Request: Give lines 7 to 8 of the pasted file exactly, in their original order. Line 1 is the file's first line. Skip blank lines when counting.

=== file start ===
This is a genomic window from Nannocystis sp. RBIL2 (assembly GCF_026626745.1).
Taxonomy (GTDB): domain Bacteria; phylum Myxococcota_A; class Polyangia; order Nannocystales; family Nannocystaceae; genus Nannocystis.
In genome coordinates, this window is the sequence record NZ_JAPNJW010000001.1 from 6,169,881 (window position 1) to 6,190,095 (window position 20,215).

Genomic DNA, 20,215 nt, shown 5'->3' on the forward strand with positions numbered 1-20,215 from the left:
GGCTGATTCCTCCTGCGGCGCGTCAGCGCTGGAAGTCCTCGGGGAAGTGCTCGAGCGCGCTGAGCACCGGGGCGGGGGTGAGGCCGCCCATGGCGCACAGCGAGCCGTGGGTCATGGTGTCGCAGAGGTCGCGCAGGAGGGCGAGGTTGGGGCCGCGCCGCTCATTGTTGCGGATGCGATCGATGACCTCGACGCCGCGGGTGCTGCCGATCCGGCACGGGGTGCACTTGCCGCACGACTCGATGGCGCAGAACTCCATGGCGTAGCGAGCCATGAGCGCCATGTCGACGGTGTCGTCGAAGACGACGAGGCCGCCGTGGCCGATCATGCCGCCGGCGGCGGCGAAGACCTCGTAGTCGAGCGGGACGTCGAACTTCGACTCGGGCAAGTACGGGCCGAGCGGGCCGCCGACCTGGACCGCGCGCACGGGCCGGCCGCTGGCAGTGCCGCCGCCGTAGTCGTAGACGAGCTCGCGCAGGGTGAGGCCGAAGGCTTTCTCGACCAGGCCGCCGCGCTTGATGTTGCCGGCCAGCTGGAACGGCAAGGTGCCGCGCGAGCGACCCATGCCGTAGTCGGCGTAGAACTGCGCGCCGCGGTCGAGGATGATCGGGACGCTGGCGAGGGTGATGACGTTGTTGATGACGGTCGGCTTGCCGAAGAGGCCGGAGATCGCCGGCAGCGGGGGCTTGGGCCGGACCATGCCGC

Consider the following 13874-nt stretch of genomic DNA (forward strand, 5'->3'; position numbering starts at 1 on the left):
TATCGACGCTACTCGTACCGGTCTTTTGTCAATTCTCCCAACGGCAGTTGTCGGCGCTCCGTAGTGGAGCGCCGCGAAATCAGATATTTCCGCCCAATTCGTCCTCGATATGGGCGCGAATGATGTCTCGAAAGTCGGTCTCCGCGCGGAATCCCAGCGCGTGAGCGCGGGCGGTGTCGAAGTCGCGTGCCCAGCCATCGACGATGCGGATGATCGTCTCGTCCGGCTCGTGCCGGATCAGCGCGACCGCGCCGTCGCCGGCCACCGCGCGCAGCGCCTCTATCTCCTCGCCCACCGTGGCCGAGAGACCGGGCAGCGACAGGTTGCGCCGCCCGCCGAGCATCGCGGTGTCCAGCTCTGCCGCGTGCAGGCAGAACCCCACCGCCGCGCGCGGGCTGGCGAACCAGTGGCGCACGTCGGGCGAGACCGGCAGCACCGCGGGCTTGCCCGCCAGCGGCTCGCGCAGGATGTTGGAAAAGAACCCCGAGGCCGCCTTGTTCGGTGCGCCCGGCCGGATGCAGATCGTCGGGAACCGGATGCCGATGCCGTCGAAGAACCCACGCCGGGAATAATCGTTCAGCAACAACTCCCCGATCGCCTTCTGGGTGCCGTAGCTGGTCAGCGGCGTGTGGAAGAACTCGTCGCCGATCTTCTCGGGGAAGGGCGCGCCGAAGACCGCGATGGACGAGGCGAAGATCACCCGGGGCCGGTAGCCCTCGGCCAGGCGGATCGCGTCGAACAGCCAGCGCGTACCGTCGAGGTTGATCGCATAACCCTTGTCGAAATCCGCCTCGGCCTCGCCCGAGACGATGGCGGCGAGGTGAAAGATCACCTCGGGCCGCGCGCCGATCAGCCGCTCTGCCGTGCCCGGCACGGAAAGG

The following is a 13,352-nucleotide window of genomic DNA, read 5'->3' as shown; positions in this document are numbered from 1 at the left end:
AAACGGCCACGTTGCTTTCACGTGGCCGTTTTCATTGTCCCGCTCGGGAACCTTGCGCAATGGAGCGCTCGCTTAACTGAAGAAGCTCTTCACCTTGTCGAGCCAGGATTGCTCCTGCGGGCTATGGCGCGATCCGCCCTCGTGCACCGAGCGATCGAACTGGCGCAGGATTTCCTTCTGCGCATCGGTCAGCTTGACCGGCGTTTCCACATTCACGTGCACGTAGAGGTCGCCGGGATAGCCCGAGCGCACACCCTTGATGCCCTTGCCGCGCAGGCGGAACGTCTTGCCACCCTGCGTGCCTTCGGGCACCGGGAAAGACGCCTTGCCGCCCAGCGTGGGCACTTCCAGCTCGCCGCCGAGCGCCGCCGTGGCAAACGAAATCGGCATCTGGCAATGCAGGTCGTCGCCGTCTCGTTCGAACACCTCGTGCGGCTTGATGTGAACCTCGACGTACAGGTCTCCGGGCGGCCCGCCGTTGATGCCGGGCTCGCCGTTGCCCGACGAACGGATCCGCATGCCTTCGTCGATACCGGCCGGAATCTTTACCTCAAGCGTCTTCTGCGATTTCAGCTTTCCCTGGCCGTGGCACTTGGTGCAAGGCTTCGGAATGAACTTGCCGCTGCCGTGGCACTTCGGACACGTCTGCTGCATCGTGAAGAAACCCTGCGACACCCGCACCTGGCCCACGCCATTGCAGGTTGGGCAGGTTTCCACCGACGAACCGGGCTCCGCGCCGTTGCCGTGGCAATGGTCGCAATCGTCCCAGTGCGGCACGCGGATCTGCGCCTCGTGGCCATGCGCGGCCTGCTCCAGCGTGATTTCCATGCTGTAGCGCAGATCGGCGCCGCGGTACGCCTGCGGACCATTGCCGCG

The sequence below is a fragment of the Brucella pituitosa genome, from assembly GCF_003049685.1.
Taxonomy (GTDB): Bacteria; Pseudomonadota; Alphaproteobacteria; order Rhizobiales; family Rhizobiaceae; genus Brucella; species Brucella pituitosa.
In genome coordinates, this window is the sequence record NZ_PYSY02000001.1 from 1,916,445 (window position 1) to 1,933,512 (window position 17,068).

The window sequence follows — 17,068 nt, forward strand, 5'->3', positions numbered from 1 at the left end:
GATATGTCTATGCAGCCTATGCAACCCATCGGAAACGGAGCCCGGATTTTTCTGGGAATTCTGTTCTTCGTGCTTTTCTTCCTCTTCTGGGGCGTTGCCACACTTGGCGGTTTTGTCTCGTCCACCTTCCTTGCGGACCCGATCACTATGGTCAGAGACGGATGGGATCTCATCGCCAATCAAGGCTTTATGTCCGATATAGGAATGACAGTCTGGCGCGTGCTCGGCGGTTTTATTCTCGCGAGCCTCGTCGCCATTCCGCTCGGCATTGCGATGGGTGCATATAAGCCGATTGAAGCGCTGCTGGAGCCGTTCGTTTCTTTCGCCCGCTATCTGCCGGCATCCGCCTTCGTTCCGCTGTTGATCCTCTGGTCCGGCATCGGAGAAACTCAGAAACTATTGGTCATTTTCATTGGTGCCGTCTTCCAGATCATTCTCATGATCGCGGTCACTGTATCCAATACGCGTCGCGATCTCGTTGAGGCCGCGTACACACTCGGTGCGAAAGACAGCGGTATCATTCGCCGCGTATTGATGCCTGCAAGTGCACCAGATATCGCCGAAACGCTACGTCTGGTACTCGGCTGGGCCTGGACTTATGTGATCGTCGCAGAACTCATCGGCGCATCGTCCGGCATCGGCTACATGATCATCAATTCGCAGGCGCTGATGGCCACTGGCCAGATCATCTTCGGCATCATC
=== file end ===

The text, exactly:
TATCGACGCTACTCGTACCGGTCTTTTGTCAATTCTCCCAACGGCAGTTGTCGGCGCTCCGTAGTGGAGCGCCGCGAAATCAGATATTTCCGCCCAATTCGTCCTCGATATGGGCGCGAATGATGTCTCGAAAGTCGGTCTCCGCGCGGAATCCCAGCGCGTGAGCGCGGGCGGTGTCGAAGTCGCGTGCCCAGCCATCGACGATGCGGATGATCGTCTCGTCCGGCTCGTGCCGGATCAGCGCGACCGCGCCGTCGCCGGCCACCGCGCGCAGCGCCTCTATCTCCTCGCCCACCGTGGCCGAGAGACCGGGCAGCGACAGGTTGCGCCGCCCGCCGAGCATCGCGGTGTCCAGCTCTGCCGCGTGCAGGCAGAACCCCACCGCCGCGCGCGGGCTGGCGAACCAGTGGCGCACGTCGGGCGAGACCGGCAGCACCGCGGGCTTGCCCGCCAGCGGCTCGCGCAGGATGTTGGAAAAGAACCCCGAGGCCGCCTTGTTCGGTGCGCCCGGCCGGATGCAGATCGTCGGGAACCGGATGCCGATGCCGTCGAAGAACCCACGCCGGGAATAATCGTTCAGCAACAACTCCCCGATCGCCTTCTGGGTGCCGTAGCTGGTCAGCGGCGTGTGGAAGAACTCGTCGCCGATCTTCTCGGGGAAGGGCGCGCCGAAGACCGCGATGGACGAGGCGAAGATCACCCGGGGCCGGTAGCCCTCGGCCAGGCGGATCGCGTCGAACAGCCAGCGCGTACCGTCGAGGTTGATCGCATAACCCTTGTCGAAATCCGCCTCGGCCTCGCCCGAGACGATGGCGGCGAGGTGAAAGATCACCTCGGGCCGCGCGCCGATCAGCCGCTCTGCCGTGCCCGGCACGGAAAGG

The following is a 13,352-nucleotide window of genomic DNA, read 5'->3' as shown; positions in this document are numbered from 1 at the left end: